At the height of the DOD humanitarian support activities, there were nearly 16,000 U.S. military personnel in the region focused on this effort.
There were 26 ships, 58 helicopters, and 43 fixed wing aircraft.
DOD delivered over 10 million pounds of food and supplies and provided well over 400,000 gallons of fresh water.
To date, DOD has treated almost 2,500 patients.

Interesting how the article left out the fact that the 45M is less than 10% of the relief, that we've already dontated more than 350M, that in terms of actual "support" by DoD and other groups the cost is well over 2B, and that the committee dropped it for what they belief is a valid reason (that maybe debateable, but I don't see these critics even attempting to debate the merits).


$594 million for counter narcotics efforts and police training in Afghanistan. $400 million as requested to train Afghan police and $194 million, $66 million below the request, to support ongoing counter-narcotic and crop alternative programs in Afghanistan.

$372 million for urgent health, reconstruction and alternative livelihoods to growing poppy projects in Afghanistan.

Funny how most of Afghani poppy ends up in Europe as heroin..not that we'll get much credit for that..

and the stuff cut for Afghanistan - read the report

570 million for a variety of Afghanistan reconstruction projects that will be considered in the FY06 budget process, including the refurbishment of the Kabul airport, venture capital funding, a hydropower and a gas-fired power plan, industrial parks, courthouses, a new law school in Kabul and a community housing project.

(note- considered for FY 06 mainly because the committee believes the agencies can't actually execute the projects in the next 6 months so why give them money they can't spend?)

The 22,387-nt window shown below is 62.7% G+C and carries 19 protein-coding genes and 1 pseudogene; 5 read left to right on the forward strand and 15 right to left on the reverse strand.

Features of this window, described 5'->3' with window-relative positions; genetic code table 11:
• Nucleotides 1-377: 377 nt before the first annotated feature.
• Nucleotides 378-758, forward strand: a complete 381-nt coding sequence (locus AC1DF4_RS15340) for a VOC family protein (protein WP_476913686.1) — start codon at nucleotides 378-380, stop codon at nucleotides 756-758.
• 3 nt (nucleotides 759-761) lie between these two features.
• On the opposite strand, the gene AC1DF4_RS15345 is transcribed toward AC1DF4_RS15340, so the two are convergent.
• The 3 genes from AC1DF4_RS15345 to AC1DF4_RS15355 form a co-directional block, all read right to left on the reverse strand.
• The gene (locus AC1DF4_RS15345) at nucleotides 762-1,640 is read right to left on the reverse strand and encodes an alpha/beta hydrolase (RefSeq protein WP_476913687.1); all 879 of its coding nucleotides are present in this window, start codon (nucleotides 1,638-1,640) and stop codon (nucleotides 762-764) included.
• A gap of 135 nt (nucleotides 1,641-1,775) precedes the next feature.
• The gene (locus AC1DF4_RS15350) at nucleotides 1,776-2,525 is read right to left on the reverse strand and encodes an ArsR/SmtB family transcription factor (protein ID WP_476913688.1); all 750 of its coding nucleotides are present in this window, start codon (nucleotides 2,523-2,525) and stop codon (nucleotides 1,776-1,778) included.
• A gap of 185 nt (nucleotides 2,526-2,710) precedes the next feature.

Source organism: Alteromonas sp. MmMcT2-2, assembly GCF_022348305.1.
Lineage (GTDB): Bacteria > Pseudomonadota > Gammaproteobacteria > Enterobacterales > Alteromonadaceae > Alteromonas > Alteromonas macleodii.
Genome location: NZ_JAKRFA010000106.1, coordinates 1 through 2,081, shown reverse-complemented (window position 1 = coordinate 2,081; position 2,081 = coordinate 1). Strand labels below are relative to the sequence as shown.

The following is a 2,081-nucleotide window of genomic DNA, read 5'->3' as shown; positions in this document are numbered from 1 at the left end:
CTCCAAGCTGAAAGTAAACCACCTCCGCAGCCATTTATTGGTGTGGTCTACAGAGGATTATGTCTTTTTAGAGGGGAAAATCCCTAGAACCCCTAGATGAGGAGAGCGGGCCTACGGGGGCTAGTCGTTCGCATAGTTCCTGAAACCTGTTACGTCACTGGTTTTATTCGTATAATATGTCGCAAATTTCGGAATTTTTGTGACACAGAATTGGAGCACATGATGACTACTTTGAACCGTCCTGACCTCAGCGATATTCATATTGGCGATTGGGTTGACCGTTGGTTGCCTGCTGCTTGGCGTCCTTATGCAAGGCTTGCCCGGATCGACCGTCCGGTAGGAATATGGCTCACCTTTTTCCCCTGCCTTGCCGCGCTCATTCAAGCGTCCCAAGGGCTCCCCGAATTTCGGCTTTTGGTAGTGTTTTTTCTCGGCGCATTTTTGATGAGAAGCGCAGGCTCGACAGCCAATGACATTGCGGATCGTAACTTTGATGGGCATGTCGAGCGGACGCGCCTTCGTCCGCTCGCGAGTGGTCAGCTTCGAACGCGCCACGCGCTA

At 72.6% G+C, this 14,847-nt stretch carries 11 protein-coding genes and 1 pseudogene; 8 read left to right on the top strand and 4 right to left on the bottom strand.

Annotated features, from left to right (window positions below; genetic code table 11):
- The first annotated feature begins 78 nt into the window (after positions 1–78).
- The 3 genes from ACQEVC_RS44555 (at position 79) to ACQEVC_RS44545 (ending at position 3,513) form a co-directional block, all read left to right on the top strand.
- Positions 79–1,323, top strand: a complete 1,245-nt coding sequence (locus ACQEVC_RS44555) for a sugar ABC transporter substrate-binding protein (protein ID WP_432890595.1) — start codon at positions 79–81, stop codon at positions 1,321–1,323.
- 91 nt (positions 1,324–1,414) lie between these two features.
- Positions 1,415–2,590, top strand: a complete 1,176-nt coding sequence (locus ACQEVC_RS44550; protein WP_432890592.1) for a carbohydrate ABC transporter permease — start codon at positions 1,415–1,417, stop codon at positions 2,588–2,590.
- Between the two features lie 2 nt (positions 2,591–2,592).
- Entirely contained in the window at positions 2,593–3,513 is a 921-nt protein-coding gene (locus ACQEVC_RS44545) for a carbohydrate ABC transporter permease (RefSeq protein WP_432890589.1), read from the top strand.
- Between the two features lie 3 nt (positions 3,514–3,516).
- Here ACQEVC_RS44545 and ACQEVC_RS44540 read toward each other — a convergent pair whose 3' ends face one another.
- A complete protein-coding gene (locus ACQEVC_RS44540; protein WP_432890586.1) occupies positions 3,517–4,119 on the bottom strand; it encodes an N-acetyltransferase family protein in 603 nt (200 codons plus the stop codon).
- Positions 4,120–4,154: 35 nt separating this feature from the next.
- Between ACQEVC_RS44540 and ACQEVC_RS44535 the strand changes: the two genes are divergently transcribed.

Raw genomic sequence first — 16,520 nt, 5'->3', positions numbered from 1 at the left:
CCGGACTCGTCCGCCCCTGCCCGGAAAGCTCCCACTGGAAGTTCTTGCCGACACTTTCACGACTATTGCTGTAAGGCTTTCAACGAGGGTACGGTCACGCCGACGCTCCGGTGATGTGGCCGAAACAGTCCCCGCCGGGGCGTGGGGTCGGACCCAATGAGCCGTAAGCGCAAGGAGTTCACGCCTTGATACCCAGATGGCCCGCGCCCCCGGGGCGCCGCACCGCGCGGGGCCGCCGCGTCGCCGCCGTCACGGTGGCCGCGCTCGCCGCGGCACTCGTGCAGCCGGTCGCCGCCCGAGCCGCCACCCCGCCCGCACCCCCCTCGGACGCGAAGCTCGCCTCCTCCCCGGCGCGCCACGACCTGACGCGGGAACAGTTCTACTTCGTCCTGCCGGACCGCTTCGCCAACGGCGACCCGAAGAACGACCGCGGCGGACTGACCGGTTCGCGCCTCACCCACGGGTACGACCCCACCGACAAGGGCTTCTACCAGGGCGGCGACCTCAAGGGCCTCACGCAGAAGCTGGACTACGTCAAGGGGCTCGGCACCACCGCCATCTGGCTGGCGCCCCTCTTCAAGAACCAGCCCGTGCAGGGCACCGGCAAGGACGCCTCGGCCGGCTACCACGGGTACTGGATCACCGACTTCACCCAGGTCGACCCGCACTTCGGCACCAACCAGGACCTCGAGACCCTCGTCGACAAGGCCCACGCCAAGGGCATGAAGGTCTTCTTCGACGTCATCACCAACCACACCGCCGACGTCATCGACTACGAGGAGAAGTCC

The Committee did not fund approximately $1 billion in requested items either because they were not well justified or not executable in Fiscal Year 2005, or could be funded by other donors. The bulk of this funding is for the following:

n $200 million for the new Global War on Terrorism Partners Fund;

n $200 million for the new Solidarity Fund

Ok- debateable on whether there are other funding sources, but does the article add the reason and attempt to argue the merits - of course not..just mention the cuts.

92 million for humanitarian assistance for the Darfur region of Sudan.

Anybody else pony up for support to Sudan?

and the article has the gall to write

This at a time when the U.N. is desperately seeking funds for a new peacekeeping operation in Sudan, where millions of people are at risk.

As for the added funds - The Chairmanís Mark proposes a total for $76.8 billion for total defense related expenditures in the supplemental, $1.8 billion over the Administrationís request. The additions over the request are in support of deployed, soon-to-be-deployed, or returning troops and assist in force protection, or in increasing the survivability of troops in the field.